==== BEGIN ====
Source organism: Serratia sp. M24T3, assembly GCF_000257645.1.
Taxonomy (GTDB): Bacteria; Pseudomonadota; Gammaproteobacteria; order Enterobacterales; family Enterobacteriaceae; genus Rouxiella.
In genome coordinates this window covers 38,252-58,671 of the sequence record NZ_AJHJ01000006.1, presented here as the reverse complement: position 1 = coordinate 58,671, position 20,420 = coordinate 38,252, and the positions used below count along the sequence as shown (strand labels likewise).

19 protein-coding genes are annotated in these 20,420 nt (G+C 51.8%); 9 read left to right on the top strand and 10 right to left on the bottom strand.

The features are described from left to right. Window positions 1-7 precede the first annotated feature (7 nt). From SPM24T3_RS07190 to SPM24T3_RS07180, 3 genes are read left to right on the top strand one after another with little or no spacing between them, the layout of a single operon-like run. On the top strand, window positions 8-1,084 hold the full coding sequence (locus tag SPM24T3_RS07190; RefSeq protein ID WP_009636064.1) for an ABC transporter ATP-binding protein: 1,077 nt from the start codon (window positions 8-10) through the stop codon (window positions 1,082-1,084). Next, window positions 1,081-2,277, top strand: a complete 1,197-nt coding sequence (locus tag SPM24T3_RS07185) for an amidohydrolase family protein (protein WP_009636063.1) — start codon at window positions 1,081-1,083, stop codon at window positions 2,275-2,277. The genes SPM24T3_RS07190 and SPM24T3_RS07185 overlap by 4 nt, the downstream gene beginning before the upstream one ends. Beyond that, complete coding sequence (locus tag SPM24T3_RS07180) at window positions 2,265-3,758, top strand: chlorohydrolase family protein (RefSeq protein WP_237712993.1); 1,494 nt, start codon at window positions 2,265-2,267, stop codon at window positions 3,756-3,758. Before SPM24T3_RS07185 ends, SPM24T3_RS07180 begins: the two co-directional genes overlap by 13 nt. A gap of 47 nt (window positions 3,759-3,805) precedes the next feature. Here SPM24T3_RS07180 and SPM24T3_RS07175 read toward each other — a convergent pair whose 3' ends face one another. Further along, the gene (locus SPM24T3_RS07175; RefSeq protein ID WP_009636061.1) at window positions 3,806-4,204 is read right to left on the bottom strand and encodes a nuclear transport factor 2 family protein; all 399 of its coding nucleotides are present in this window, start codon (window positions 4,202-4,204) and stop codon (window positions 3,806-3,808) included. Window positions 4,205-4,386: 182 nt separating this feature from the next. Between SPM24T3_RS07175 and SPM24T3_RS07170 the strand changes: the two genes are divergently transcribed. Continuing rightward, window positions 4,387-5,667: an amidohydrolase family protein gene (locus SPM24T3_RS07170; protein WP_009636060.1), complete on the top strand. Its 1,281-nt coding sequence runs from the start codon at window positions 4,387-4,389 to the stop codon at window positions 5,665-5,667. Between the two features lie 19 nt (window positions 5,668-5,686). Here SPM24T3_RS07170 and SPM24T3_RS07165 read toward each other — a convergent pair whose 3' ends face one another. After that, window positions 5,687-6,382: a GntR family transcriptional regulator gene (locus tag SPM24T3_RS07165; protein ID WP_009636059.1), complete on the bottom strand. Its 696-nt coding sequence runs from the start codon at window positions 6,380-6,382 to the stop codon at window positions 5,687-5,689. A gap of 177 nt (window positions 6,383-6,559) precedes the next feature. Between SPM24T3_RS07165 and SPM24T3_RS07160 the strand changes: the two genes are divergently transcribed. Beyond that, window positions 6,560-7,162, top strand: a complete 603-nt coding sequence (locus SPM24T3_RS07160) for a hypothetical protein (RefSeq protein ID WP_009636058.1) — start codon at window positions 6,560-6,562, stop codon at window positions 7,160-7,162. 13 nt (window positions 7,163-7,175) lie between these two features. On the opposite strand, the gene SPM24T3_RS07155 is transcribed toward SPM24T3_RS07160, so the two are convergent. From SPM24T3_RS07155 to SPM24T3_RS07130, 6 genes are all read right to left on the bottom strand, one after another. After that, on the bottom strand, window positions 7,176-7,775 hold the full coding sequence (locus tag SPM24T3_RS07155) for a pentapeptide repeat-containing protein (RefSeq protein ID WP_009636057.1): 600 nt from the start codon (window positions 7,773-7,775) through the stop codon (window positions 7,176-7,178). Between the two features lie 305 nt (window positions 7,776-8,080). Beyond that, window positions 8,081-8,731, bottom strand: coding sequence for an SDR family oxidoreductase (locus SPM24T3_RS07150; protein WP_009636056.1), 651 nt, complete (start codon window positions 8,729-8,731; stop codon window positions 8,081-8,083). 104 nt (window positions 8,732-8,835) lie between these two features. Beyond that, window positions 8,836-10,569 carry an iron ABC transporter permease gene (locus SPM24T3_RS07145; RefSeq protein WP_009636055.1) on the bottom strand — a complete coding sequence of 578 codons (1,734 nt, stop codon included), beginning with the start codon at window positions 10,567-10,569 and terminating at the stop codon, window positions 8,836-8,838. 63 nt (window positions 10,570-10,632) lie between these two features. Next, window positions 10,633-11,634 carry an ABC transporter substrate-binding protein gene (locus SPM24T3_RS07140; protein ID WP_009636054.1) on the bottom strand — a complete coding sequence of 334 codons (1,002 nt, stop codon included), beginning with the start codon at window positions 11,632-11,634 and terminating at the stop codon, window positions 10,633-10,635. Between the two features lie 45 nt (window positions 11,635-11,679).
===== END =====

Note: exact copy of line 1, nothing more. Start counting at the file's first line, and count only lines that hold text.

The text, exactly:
Source organism: Serratia sp. M24T3, assembly GCF_000257645.1.